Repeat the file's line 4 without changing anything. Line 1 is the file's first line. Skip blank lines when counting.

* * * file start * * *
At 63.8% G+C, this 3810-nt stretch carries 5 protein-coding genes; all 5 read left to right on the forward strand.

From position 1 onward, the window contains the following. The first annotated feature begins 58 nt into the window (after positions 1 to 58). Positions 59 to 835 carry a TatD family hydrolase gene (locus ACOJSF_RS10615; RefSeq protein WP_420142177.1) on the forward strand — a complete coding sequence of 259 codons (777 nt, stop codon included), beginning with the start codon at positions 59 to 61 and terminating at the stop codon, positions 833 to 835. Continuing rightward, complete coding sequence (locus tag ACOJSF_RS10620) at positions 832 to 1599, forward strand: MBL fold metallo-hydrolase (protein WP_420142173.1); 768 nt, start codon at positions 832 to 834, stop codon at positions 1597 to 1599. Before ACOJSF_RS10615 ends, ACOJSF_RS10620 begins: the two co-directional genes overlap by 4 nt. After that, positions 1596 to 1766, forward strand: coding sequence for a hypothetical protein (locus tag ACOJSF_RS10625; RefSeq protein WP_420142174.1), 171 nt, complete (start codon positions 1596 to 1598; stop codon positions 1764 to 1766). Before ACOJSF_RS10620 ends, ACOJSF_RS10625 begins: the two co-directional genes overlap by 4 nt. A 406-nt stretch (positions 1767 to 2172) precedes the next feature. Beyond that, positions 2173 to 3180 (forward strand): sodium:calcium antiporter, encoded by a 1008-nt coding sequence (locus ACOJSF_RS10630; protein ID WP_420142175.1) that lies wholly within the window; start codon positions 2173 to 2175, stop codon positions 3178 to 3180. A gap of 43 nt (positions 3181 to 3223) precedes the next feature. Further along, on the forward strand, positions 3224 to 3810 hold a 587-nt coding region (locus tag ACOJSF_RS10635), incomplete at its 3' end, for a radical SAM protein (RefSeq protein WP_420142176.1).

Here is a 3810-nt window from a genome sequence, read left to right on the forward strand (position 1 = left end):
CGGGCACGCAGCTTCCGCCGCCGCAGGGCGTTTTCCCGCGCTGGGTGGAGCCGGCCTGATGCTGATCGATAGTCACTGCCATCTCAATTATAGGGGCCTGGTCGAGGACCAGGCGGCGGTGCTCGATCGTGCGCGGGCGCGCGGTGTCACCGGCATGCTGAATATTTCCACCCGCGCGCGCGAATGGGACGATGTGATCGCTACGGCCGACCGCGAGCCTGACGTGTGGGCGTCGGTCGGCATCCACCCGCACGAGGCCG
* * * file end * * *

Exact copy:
CGGGCACGCAGCTTCCGCCGCCGCAGGGCGTTTTCCCGCGCTGGGTGGAGCCGGCCTGATGCTGATCGATAGTCACTGCCATCTCAATTATAGGGGCCTGGTCGAGGACCAGGCGGCGGTGCTCGATCGTGCGCGGGCGCGCGGTGTCACCGGCATGCTGAATATTTCCACCCGCGCGCGCGAATGGGACGATGTGATCGCTACGGCCGACCGCGAGCCTGACGTGTGGGCGTCGGTCGGCATCCACCCGCACGAGGCCG